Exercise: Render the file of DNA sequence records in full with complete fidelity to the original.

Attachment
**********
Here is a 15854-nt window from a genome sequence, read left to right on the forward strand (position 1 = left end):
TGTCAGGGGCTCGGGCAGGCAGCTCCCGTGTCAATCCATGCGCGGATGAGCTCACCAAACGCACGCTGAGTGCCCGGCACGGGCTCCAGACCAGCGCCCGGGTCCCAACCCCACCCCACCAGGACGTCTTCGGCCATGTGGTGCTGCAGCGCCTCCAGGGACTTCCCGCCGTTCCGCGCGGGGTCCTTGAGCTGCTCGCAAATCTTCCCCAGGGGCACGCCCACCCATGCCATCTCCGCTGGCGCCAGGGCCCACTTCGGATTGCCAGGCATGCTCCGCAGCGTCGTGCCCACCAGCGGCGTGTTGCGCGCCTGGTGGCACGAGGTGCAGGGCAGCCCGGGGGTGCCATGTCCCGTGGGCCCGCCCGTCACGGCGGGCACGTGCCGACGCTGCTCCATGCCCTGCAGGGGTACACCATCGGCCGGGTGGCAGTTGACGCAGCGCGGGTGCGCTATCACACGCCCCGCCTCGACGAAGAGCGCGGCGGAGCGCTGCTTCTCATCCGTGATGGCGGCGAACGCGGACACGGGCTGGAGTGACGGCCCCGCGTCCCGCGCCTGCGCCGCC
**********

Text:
Here is a 15854-nt window from a genome sequence, read left to right on the forward strand (position 1 = left end):
TGTCAGGGGCTCGGGCAGGCAGCTCCCGTGTCAATCCATGCGCGGATGAGCTCACCAAACGCACGCTGAGTGCCCGGCACGGGCTCCAGACCAGCGCCCGGGTCCCAACCCCACCCCACCAGGACGTCTTCGGCCATGTGGTGCTGCAGCGCCTCCAGGGACTTCCCGCCGTTCCGCGCGGGGTCCTTGAGCTGCTCGCAAATCTTCCCCAGGGGCACGCCCACCCATGCCATCTCCGCTGGCGCCAGGGCCCACTTCGGATTGCCAGGCATGCTCCGCAGCGTCGTGCCCACCAGCGGCGTGTTGCGCGCCTGGTGGCACGAGGTGCAGGGCAGCCCGGGGGTGCCATGTCCCGTGGGCCCGCCCGTCACGGCGGGCACGTGCCGACGCTGCTCCATGCCCTGCAGGGGTACACCATCGGCCGGGTGGCAGTTGACGCAGCGCGGGTGCGCTATCACACGCCCCGCCTCGACGAAGAGCGCGGCGGAGCGCTGCTTCTCATCCGTGATGGCGGCGAACGCGGACACGGGCTGGAGTGACGGCCCCGCGTCCCGCGCCTGCGCCGCC